Harry Dyer is Lecturer in Education in the School of Education and Lifelong Learning at UEA. He is a digital sociologist and his research intersects technology, education and culture. He explores the ways in which young people transition into universities and the role of technology (especially social media platforms) in that transition. He has written a book on how education (more generally) doesn’t tend to take account of the ways in which use of technology is already embedded into the lives of young people and how social media can become more integrated in the learning process within schools. He has also explored trust as an issue (related to technology) and examined distrust in science – using the Flat Earth Society as one example.
Harry has written a book (called Designing the Social) about how social media needs to be more integrated in the education of students. He is the Editor of Digital Culture in Education and a guest editor for New Media & Society. He is also the co-convenor of the British Academy’s Digital Sociology Group.
Areas of Expertise (5)
Social Media and Learning
Technology and Learning
University of East Anglia: Ph.D., Sociology 2016
University of East Anglia: M.Res., Social Science Research Methods 2012
Kings College, University of London: B.A., English Language and Literature 2010
Media Appearances (5)
Social media influencer calls for action after online trolls brand her ‘scruffy and fake’
Eastern Daily Press online
Drawing parallels between bullying both in front of the screen and away, Dr Dyer explained that cyber bullying appeared different in that the social influencer is the person with "the power" to influence change and start debate but yet they are the ones being targeted by trolls. Whereas bullies are typically seen to pick out people who may seem weak or vulnerable.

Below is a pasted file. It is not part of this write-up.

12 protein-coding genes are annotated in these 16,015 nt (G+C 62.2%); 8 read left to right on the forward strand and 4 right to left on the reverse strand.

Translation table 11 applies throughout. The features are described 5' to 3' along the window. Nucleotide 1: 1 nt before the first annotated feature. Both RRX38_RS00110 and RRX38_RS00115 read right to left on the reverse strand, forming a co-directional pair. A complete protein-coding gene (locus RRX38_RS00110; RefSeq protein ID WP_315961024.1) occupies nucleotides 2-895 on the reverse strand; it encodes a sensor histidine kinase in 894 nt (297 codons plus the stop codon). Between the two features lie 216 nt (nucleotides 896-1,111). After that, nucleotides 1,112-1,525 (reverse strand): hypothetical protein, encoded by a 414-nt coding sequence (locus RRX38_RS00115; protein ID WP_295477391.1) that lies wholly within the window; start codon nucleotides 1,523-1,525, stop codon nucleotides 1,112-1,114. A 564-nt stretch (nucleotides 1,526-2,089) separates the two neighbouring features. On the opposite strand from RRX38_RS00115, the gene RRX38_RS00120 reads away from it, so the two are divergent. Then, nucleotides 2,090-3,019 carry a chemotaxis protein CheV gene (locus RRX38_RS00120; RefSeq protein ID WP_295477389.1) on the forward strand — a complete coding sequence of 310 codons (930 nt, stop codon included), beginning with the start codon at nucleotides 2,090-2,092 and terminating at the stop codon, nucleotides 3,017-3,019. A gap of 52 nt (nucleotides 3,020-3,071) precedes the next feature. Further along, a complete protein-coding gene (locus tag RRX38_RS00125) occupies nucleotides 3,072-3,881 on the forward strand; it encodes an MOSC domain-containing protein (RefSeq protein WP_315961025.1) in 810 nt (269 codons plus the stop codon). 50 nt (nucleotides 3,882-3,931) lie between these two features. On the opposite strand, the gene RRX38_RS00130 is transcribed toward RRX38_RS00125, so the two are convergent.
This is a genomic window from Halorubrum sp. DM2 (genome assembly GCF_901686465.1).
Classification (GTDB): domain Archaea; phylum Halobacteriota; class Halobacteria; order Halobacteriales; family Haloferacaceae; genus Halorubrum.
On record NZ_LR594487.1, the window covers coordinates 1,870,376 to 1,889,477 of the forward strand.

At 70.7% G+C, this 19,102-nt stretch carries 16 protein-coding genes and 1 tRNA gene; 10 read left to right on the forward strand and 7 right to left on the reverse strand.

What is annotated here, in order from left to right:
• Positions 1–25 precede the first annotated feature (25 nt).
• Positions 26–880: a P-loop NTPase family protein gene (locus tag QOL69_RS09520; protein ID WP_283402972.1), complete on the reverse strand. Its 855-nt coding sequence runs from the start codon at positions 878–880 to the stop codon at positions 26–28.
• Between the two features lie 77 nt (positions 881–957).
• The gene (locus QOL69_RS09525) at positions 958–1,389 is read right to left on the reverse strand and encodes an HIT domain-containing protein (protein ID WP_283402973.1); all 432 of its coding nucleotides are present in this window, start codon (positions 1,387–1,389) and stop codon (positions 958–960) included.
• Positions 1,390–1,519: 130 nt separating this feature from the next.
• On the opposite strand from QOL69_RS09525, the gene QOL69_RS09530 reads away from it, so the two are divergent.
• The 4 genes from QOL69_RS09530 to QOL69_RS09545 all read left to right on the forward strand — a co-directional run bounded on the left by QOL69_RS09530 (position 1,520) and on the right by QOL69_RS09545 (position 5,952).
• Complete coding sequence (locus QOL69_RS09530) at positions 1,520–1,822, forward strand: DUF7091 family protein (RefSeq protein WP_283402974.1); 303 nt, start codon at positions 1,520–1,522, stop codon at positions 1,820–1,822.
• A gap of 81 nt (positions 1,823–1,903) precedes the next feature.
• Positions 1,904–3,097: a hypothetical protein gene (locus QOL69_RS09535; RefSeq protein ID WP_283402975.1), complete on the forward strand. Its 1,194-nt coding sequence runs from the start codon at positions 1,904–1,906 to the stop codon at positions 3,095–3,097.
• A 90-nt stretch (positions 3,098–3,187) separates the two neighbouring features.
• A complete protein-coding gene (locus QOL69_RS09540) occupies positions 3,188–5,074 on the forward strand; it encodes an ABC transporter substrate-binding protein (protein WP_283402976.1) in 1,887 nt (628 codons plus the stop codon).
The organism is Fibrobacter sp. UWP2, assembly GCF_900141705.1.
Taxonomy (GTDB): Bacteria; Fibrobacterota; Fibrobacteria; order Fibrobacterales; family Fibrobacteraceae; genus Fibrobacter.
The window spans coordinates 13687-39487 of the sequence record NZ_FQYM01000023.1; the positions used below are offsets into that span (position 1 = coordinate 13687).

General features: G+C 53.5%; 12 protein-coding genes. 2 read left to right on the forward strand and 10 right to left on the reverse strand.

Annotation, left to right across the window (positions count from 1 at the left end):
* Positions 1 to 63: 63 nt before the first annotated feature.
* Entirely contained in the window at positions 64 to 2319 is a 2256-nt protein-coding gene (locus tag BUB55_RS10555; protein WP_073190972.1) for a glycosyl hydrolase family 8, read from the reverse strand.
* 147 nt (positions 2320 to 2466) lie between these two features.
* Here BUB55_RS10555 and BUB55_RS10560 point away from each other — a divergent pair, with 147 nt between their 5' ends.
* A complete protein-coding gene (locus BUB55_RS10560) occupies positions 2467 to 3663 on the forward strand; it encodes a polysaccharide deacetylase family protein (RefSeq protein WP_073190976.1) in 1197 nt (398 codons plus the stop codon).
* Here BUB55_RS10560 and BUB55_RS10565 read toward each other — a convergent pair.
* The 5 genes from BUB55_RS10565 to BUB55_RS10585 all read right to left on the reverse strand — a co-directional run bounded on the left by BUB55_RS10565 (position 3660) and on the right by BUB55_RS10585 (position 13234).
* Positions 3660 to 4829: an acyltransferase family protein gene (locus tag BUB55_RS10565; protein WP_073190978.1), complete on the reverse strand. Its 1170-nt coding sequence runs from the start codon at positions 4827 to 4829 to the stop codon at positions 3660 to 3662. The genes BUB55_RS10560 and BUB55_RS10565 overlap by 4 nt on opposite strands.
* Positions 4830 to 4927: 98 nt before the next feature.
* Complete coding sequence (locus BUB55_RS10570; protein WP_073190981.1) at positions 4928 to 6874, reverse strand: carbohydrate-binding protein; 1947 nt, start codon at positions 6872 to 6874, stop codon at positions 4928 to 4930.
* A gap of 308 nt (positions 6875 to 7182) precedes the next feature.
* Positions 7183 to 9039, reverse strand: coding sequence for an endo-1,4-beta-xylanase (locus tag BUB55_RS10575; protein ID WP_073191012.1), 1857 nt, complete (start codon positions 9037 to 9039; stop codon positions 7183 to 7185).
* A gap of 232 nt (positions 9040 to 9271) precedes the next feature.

Why do people believe in conspiracy theories? - Big Ideas with Paul Barclay
Australian Broadcasting Corporation Podcast online
Conspiracy theories stretch from the absurd to the dangerous with far-reaching consequences. But what makes them so hard to debunk? Why do people believe in these theories?
Why you can’t argue with a conspiracy theorist
Science Focus online
Dr Harry Dyer explains that if you show a conspiracy theorist that science that can prove them wrong, they’ll often disregard it, attacking the institution it comes from as being part of the conspiracy. “They don’t trust the institutions, and therefore any ideas that come out of those institutions are invalid,” he says. “I’ve never had any success at arguing with people who believe conspiracy theories.”
I watched an entire flat Earth convention – here's what I learned
Speakers recently flew in from around (or perhaps, across?) the Earth for a three-day event held in Birmingham: the UK’s first ever public flat Earth convention. It was well attended, and wasn’t just three days of speeches and YouTube clips (though, granted, there was a lot of this). There was also a lot of team-building, networking, debating, workshops – and scientific experiments.
Tide Pod challenge: Blaming stupid millennials is the easy way out
An interesting and somewhat bizarre trend recently cropped up on the internet. The “Tide Pod challenge” simply entails filming yourself biting down on a Tide Pod; a laundry detergent capsule, which some say resembles a sweet.